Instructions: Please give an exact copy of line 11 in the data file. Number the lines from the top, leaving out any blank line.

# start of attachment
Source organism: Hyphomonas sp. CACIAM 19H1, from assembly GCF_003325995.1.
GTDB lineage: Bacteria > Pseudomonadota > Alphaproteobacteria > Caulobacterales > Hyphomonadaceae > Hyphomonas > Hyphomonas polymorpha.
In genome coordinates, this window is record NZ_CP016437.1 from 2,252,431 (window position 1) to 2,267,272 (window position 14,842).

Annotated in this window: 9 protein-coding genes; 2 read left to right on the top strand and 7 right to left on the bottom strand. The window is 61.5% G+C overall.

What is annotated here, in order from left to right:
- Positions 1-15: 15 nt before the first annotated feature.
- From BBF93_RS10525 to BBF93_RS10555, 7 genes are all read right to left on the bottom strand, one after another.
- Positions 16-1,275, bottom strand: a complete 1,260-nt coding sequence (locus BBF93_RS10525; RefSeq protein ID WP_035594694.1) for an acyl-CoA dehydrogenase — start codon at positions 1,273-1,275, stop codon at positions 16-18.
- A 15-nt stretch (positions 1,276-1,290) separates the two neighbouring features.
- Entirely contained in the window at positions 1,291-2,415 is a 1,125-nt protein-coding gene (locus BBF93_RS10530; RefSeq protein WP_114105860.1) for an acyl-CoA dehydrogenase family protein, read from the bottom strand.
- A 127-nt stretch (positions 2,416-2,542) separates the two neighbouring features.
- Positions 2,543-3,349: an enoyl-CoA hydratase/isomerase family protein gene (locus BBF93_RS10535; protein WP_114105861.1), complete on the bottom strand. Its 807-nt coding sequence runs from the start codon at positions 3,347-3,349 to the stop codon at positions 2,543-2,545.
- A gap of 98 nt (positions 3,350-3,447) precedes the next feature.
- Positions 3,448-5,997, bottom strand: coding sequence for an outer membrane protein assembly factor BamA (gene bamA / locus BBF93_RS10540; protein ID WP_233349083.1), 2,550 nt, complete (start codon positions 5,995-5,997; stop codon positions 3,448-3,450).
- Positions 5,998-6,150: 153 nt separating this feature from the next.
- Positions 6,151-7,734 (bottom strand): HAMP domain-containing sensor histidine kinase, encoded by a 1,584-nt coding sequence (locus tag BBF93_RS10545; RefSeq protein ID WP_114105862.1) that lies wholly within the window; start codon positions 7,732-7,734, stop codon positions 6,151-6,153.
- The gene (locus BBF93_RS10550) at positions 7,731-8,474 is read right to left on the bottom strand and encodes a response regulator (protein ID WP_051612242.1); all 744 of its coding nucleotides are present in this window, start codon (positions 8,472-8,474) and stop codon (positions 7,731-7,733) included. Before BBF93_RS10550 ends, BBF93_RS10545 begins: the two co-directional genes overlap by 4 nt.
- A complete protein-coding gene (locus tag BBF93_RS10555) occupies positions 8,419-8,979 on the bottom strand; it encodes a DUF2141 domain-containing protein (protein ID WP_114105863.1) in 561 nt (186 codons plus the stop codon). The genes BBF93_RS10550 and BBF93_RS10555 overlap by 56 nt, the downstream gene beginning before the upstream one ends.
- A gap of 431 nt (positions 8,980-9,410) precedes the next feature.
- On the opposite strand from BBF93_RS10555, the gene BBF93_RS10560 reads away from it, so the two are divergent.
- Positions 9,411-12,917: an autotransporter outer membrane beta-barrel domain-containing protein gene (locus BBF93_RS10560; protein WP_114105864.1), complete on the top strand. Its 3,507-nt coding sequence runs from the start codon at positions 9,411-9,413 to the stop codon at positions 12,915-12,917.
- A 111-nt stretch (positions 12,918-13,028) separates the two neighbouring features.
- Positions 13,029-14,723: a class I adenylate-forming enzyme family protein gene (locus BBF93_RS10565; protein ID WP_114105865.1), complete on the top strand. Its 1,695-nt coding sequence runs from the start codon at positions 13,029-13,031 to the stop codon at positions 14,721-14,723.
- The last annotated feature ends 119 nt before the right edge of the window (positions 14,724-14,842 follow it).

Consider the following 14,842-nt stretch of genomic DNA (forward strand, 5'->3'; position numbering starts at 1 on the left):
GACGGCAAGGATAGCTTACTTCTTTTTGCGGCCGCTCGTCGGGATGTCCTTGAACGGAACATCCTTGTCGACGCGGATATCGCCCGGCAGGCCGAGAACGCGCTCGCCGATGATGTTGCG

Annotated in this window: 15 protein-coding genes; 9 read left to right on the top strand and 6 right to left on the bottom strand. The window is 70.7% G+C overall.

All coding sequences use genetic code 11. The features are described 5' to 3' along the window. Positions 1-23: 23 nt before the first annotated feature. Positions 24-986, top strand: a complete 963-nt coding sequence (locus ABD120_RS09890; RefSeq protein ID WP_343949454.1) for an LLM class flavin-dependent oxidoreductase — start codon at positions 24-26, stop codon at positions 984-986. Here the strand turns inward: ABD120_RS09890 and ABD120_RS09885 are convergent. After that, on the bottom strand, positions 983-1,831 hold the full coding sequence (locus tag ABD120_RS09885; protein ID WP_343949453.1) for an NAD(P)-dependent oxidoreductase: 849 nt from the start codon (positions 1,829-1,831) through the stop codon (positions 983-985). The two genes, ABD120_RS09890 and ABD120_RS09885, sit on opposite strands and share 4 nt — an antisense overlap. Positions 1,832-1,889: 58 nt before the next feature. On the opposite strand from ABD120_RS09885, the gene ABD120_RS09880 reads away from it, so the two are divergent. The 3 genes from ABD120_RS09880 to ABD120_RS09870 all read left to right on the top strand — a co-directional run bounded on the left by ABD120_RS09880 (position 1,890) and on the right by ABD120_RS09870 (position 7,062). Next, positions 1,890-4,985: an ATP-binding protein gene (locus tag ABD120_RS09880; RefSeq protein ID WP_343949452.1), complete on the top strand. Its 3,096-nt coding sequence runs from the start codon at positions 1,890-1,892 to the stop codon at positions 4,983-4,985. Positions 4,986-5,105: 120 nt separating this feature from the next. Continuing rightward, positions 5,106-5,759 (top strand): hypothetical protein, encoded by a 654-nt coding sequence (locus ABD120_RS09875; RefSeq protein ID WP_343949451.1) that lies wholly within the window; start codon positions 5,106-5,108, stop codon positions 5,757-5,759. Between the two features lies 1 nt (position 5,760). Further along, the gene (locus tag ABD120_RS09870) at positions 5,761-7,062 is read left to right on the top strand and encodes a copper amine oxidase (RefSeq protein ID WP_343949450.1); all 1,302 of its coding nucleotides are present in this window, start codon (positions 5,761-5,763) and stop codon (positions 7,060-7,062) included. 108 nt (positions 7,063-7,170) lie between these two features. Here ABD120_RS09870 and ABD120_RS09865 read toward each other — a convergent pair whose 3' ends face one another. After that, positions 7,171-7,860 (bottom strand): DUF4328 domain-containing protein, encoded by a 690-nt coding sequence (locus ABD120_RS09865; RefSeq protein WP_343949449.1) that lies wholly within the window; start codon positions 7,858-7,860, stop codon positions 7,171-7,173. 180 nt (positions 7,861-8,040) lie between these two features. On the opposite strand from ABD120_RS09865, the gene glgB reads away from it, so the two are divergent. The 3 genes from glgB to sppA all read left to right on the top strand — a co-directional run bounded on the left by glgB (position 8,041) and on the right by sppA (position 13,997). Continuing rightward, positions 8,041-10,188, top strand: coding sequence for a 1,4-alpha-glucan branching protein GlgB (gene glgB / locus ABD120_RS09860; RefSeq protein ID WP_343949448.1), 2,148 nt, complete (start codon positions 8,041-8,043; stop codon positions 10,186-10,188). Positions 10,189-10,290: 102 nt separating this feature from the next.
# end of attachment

- A 127-nt stretch (positions 2,416-2,542) separates the two neighbouring features.